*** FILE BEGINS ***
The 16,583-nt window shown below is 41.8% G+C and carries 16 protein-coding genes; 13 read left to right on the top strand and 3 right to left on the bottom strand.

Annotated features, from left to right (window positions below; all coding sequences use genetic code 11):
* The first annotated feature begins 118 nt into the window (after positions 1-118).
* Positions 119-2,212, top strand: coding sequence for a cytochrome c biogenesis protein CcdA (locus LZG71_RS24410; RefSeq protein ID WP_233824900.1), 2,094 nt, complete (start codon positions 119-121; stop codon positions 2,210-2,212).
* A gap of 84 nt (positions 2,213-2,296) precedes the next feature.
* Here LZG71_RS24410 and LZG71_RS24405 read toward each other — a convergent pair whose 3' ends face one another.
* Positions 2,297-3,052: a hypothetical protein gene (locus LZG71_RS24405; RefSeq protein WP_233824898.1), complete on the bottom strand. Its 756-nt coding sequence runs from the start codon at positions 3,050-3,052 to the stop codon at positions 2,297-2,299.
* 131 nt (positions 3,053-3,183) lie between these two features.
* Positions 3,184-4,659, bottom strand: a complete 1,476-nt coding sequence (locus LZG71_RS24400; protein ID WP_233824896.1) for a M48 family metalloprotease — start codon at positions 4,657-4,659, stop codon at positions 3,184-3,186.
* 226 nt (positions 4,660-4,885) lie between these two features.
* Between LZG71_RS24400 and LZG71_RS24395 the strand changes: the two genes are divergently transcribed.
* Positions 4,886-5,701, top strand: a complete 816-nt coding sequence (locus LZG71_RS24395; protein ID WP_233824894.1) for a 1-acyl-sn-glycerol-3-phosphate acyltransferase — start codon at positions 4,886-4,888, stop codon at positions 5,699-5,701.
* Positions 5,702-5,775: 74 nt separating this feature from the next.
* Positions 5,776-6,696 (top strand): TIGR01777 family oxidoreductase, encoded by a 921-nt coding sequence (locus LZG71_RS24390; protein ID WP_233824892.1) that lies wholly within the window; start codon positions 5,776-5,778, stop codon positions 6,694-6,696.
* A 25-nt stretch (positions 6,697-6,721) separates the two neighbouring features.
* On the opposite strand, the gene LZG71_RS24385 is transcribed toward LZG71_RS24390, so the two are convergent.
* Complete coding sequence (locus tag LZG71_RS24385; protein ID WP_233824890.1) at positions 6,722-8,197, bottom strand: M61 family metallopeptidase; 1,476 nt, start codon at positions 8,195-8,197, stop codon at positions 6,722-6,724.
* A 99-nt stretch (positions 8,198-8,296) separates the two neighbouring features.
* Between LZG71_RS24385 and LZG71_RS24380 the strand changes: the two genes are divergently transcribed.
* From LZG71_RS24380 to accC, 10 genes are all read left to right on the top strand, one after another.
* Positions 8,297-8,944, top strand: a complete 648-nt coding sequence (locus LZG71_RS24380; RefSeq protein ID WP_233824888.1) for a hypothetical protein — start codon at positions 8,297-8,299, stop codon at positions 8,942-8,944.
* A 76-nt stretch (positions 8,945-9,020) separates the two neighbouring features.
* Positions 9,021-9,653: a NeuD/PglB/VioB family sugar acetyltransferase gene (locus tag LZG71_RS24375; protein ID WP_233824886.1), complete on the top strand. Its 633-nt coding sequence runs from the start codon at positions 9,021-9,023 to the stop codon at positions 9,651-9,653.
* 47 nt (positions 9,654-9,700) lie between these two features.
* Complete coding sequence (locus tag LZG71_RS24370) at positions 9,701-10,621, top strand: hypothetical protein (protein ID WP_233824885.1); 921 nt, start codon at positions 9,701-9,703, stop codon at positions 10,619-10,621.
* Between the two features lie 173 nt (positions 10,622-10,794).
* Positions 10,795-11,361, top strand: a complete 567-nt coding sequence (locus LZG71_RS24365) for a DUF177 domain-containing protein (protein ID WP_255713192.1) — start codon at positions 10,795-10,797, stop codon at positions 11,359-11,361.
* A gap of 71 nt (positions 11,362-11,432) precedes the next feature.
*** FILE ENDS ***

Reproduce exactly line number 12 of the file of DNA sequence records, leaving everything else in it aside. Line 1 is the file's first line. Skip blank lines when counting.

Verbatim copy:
* Positions 4,886-5,701, top strand: a complete 816-nt coding sequence (locus LZG71_RS24395; protein ID WP_233824894.1) for a 1-acyl-sn-glycerol-3-phosphate acyltransferase — start codon at positions 4,886-4,888, stop codon at positions 5,699-5,701.